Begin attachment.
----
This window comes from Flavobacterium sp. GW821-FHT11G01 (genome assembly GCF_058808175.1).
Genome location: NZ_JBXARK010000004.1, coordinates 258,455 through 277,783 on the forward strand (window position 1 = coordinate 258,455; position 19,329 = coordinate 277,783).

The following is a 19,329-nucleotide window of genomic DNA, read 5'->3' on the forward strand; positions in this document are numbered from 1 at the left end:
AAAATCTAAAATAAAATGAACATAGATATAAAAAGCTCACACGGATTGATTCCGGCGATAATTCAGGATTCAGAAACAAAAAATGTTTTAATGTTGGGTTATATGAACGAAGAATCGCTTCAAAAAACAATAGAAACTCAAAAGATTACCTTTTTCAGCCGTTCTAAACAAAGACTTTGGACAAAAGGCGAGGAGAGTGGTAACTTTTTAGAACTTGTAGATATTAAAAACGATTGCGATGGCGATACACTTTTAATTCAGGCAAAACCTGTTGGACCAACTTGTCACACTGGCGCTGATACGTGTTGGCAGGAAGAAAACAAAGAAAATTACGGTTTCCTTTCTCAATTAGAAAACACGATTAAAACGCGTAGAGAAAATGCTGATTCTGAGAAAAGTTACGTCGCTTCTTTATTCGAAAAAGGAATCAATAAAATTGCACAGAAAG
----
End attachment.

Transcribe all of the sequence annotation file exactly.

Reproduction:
This window comes from Flavobacterium sp. GW821-FHT11G01 (genome assembly GCF_058808175.1).
Genome location: NZ_JBXARK010000004.1, coordinates 258,455 through 277,783 on the forward strand (window position 1 = coordinate 258,455; position 19,329 = coordinate 277,783).

The following is a 19,329-nucleotide window of genomic DNA, read 5'->3' on the forward strand; positions in this document are numbered from 1 at the left end:
AAAATCTAAAATAAAATGAACATAGATATAAAAAGCTCACACGGATTGATTCCGGCGATAATTCAGGATTCAGAAACAAAAAATGTTTTAATGTTGGGTTATATGAACGAAGAATCGCTTCAAAAAACAATAGAAACTCAAAAGATTACCTTTTTCAGCCGTTCTAAACAAAGACTTTGGACAAAAGGCGAGGAGAGTGGTAACTTTTTAGAACTTGTAGATATTAAAAACGATTGCGATGGCGATACACTTTTAATTCAGGCAAAACCTGTTGGACCAACTTGTCACACTGGCGCTGATACGTGTTGGCAGGAAGAAAACAAAGAAAATTACGGTTTCCTTTCTCAATTAGAAAACACGATTAAAACGCGTAGAGAAAATGCTGATTCTGAGAAAAGTTACGTCGCTTCTTTATTCGAAAAAGGAATCAATAAAATTGCACAGAAAG